Monday, June 10, 2013

The Student's Perspective: Tax, Audit...or Other?

By Samantha Burch
Social Coordinator, Beta Alpha Psi, James Madison University

Editor's note: This is part of a series of guest posts from members of the James Madison University (JMU) chapter of Beta Alpha Psi, an honors fraternity for accounting students. These posts will cover topics of interest to accounting students. If you have a question you'd like a Beta Alpha Psi member to cover, please email VSCPA Communications Specialist Chip Knighton.

“Oh, you’re an Accounting major? Are you interested in tax or audit?”

This question is one that every accounting student has encountered multiple times during his or her time in college.  During the first two or three years of school, the answer is likely, “I’m not sure yet”, but by the time senior year rolls around, most of us have discovered which sector of accounting we fit into.  Taking classes, participating in externships and internships, and talking with professionals in various lines of service provide valuable exposure to the sectors and can help you make the decision.  However, an easy mistake for students to make is to believe that they are limited in choosing between audit and tax because these are usually the two most highlighted sectors.  Students are presented with two general stereotypes:  Tax professionals travel less, have less client interaction and have an intense busy season from January to April while audit professionals travel more frequently and have more extensive client interaction. Most people can easily identify with one of those descriptions over the other; but what happens if you are like me, and unable to imagine yourself in either line of service?  What happens if you do not “fit”?

When someone asks me that question, I smile and reply, “Neither”.  I will not yet say for certain what I am interested in, but I feel that neither tax nor audit is the right field for me.  At first, this was concerning, and I wondered if I had chosen the right major at all. But with some research and the help of mentors, I discovered that there are a multitude of other opportunities to pursue, such as forensic accounting, accounting outsourcing, and consulting.

Fellow students, if you find yourself feeling less than enthusiastic about tax and audit, do not be discouraged. There are several steps you can take to conduct your own research and find your own perfect fit.

  • Talk to your professors. They are knowledgeable about different careers that you can access with an accounting degree. They also have contacts that can give you more information about areas that interest you.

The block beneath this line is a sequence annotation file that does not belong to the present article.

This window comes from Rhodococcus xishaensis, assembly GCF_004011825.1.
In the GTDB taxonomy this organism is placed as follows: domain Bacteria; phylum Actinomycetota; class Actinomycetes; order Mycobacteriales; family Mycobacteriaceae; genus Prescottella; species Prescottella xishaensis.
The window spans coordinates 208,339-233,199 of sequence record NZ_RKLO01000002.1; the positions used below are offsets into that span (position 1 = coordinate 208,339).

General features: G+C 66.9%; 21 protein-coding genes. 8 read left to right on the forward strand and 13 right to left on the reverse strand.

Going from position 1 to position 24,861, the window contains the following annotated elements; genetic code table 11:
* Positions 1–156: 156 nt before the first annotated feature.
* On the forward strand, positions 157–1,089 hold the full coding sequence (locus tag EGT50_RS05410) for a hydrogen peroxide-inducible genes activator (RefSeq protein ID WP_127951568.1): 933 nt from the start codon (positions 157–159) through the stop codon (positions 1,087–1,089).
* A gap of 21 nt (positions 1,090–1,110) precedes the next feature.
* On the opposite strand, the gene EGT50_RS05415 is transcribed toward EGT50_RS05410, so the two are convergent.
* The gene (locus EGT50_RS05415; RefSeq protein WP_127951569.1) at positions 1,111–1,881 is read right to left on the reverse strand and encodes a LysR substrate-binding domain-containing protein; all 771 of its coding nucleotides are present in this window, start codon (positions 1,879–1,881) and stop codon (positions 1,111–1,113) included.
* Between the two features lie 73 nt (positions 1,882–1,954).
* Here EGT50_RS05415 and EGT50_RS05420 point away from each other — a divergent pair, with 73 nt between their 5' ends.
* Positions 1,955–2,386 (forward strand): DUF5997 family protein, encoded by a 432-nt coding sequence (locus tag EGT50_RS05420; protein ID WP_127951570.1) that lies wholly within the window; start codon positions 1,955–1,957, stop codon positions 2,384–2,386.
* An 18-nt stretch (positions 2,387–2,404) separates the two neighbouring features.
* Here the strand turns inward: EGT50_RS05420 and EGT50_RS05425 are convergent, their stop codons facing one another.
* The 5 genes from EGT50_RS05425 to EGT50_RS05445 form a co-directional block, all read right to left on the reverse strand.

• Know what concentrations or upper level classes universities offer before you choose which to attend for a graduate degree.  Look for a place that offers a variety of courses unrelated to tax or audit so that you can sample them before you decide.
  • Research accounting firms in your area that have service lines other than tax and audit. Apply for an externship program if they have one; chances are they will spend a portion of that time introducing you to the service lines you may not be familiar with.  I recently participated in such an externship, where I discovered that accounting outsourcing greatly appeals to me.
  • Look for firms that do rotational internships.  This means that you will get to work in each of their lines of service during your internship.  Real world experience is the best way for you to know whether you enjoy something or not because you will be doing it all day long, five days per week. Even if you do not fall in love with any particular service line, you may be able to rule one out.

These steps may take a bit of extra effort, and additional time to explore everything that the accounting world has to offer. You may even feel downright maverick when someone asks you the dreaded audit/tax question. But it will have been worth it when you find your own personal niche.

Samantha Burch is a rising senior at JMU seeking a master's degree in forensic accounting. She is the social coordinator of the Eta Delta chapter of Beta Alpha Psi, as well as a student member of the VSCPA and a 2012 Leaders' Institute attendee. She works in JMU's financial reporting department and is currently interning with Robinson, Farmer, Cox Associates.

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